The May 1 issue of the medical journal Pediatrics renews its call for pediatricians to work with school nurses and personnel to help honor Do-Not-Attempt-Resuscitation requests for students.
Over the years, children who have complex chronic medical conditions have been increasingly able to attend schools, putting school personnel in the position of possibly having to carry out the wishes of a family to forgo life-sustaining medical treatment, including CPR. Some families make that difficult choice if such treatment would be ineffective or because the risks outweigh the benefits, Pediatrics says.
In 2000, the American Academy of Pediatrics first called for pediatricians to help parents work with schools to develop health plans for such students. But honoring those requests in the school environment is complex, the article says, because there is a limited availability of school nurses and oftentimes, a lack of supporting state legislation and regulations.
The issue has become more commonplace in schools. The percentage of schools in which health-services staff were reported to follow DNAR orders increased from 29.7 percent in 2000 to 46.2 percent in 2006, according to a Centers for Disease Control and Prevention survey cited by the article.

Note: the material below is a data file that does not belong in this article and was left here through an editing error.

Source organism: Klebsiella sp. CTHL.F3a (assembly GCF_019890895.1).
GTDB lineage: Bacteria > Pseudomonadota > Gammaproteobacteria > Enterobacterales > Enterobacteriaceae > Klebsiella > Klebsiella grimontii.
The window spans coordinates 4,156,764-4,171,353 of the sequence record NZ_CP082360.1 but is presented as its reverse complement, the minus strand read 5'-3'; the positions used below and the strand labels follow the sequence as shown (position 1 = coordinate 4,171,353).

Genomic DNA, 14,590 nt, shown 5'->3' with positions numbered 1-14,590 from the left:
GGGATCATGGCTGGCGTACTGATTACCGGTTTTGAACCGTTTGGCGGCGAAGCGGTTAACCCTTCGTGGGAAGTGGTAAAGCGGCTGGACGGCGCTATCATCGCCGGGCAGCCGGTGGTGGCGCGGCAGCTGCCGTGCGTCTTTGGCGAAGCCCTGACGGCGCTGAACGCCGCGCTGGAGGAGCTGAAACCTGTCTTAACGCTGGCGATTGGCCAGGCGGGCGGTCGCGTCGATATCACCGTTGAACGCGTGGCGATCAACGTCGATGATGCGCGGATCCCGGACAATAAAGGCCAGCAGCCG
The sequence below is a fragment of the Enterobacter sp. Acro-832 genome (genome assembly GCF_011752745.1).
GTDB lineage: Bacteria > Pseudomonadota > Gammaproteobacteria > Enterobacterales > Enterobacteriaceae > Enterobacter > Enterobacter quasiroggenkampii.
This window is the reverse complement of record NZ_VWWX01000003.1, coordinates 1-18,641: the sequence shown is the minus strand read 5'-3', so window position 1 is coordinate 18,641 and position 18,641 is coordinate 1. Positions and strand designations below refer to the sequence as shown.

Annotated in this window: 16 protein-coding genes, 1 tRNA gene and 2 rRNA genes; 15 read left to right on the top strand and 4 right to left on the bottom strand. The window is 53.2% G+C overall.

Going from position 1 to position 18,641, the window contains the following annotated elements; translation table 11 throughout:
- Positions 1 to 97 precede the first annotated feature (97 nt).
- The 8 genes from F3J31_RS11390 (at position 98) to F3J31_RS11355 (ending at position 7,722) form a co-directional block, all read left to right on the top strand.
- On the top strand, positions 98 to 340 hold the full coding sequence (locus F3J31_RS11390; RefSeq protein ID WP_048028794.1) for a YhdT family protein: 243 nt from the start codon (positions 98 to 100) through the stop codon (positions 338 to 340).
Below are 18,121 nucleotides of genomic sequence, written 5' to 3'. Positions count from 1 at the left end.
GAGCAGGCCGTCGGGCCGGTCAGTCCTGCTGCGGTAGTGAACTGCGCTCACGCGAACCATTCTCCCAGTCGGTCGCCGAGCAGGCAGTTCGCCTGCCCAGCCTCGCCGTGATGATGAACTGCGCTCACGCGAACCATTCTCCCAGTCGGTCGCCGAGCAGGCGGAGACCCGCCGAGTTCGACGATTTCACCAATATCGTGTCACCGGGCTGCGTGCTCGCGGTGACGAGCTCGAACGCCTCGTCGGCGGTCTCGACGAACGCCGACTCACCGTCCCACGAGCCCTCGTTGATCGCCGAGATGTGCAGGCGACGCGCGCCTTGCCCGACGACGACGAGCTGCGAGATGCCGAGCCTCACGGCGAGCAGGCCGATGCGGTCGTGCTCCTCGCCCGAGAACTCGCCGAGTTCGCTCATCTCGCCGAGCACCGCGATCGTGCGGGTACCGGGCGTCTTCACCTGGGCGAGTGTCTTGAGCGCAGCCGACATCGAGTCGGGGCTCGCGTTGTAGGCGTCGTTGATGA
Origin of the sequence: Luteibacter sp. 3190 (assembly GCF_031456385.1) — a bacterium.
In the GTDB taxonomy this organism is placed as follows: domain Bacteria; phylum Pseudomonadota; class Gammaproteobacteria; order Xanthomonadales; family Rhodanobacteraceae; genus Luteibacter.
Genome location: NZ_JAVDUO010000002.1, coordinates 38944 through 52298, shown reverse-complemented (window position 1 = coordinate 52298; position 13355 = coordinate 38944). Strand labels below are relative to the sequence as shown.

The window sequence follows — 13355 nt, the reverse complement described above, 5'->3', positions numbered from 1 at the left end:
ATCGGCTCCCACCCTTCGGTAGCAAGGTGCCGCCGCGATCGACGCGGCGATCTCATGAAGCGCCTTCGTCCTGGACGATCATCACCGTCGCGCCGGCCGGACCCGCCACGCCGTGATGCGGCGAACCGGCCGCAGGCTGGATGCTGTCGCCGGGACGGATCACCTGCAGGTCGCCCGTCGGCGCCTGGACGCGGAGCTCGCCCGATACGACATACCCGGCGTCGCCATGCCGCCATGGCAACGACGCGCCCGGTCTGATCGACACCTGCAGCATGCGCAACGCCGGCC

“Pediatricians have an important role in helping school nurses incorporate a specific action plan into the student’s individualized health-care plan,” the article says. “The action plan should include both communication and comfort-care plans. Pediatricians who work directly with schools can also help implement policies, and professional organizations can advocate for regulations and legislation that enable students and their families to effectuate their preferences.”
Educators, has this situation ever come up in your school? What are your thoughts about it? Does your school have a clear policy about it? Does your state have regulations that address it?
A version of this news article first appeared in the On Special Education blog.